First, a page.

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Beyond the Bio: A conversation with Edward Elwyn Jones

Finding connection: A conversation with Edward Elwyn Jones

Edward Elwyn Jones grew up in a choir, learning new music every week at the Cathedral School in Llandaff, Wales, an experience that shaped his career as one of music’s most versatile conductors. He began singing at age 9, adapting to the demands of a boy choir that sang at a professional level, under the baton of a strict conductor.

Now Jones thinks that rigor was necessary to corral some of his classmates, boys who would rather have been outside playing soccer. But he favors a more genial style himself, believing that the same tactics that whip some students into shape may repress others.

“That’s a really difficult thing psychologically, because not everyone responds the same way, either as a musician or a human being,” he says. “You have to try and gauge the sense of a room. I strongly believe that people make their best music when they are comfortable and when they are enjoying what they do.”

As a boy, Jones found himself bored on all-day car trips with his father, a buyer for the gift shops at historic monuments throughout Wales. He would later learn about the choral tradition that developed in those medieval castles, unaccompanied voices singing lyric poetry in harmony. By high school he was playing the organ, harpsichord, piano and trumpet.

Later, Jones’ professors put him in charge of the chapel music program for all four years at Emmanuel College, Cambridge University, a job he found “amazing, and almost criminal at the same time to hand over this amazing choir to someone so young and inexperienced.”

He studied art history and world history, literature and music with equal curiosity, and came to see his courses as one interrelated field. History also deepened his appreciation for music. He was fascinated by influences in the lives of composers, including some that remain unknown.

“People know that Mozart traveled a lot when he was younger, and later in life as well,” he says. “But he actually spent 15 months in London when he was 8 years old. And just thinking about what he was listening to there, what operas he was going to see and how that informs what he then goes on to write — to me it’s very interesting.”

He hears a bit of Salieri in Mozart’s Cosi fan tutte and Don Giovanni, of Beethoven in Brahms and Schubert, and Donizetti in Wagner. “And you see then how these pieces can get put into context, that they don’t just appear out of nowhere, that they really do come from a long line,” he says.

The same connections exist between music and other disciplines. “I think it’s difficult to become a musician without having any sense of what was going on at the same time in art history and literature. Usually, those disciplines precede musicby a couple of decades. Music often is a little bit late to the game in the sense of changing styles. So it’s interesting to see what’s going on in terms of literary techniques, or in terms of art history techniques.”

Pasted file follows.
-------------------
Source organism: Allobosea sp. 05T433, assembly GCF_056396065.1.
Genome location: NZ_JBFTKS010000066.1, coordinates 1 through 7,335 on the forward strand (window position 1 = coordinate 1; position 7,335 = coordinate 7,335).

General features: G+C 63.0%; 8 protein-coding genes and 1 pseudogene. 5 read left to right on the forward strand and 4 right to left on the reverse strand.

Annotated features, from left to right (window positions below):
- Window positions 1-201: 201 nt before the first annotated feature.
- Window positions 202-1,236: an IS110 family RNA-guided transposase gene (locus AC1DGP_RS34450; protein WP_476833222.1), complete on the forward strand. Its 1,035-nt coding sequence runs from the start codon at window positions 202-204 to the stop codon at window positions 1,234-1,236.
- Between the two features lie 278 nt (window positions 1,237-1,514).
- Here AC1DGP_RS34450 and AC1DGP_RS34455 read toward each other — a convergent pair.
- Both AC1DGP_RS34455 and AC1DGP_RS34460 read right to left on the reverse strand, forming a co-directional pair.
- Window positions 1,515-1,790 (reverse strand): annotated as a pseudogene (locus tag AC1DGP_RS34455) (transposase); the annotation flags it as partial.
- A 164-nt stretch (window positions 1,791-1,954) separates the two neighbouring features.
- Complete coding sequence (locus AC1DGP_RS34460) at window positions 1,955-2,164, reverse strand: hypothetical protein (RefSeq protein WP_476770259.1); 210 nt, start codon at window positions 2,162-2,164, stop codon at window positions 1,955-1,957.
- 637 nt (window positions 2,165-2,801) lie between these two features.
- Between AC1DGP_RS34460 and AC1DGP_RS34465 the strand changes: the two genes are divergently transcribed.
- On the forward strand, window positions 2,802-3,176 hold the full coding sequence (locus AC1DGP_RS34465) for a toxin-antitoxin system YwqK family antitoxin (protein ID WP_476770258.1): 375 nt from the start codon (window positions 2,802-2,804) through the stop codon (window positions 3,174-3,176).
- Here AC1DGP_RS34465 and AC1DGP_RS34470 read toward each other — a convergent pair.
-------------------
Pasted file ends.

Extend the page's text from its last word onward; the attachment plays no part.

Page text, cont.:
He tried to apply that versatility at the Mannes College of Music in New York, where he earned a master’s degree. But his mentors rejected Jones’ proposal to build his degree around conducting chorus, orchestra and opera.

Choose one, they said. He picked orchestra. He also assisted a Metropolitan Opera conductor and worked with church choirs. Learning to conduct across all three helped him immeasurably, something he wishes more colleges that force specialization would appreciate.

“I don’t think it is a brilliant way of encouraging good conducting across the board,” he says. “You see a lot of good orchestral conductors who really get in a bit of a pickle when they try to conduct a choir, and similarly, a lot of choral conductors who are derided by orchestras when they stand up in front of them because they are somewhat different skill sets.”

Jones also has a thing or two to say about the most critical relationship of all, between musicians and the audience. If great musical art forms are to stay alive, it wouldn’t kill them to loosen up a bit, he maintains.

“We are expecting audiences who have been working all day—and presumably have to work the next day—to go to a theater at 7 o’clock and watch four-and-a-half hours of a Handel opera in silence, in the dark, in this reverential tone. In Handel’s day, what was going on onstage was almost a side show. They were talking, they were playing cards, they were looking at each other. People were just wandering around chatting. We’ve lost a kind of very immediate connection between the audience and the stage.”

Jones lives in the Boston area, where he enjoys museums and spending time with his sons, Henry and George. On his next visit to Wales, a castle or two might be on the itinerary. No doubt he would narrate the same historical attractions that once bored him in the same fluid authoritative style with which he can speak on many subjects.

It is only when he is asked a personal question – about what brings him joy – that he pauses.

“Apart from my kids, I think my greatest joy comes from making music,” he says. “It sounds cheesy, but whatever music I’m making at that particular time – while I’m in the moment with the music – there is just something special about that. I can’t really put it to words, and I’m not sure I want it put into words, either. I think the words add a layer that confuses it.

“It’s just a very special feeling that I think most musicians share. We are bound by that great love of music. And when we can find that, find that special place, that’s a unique thing.”

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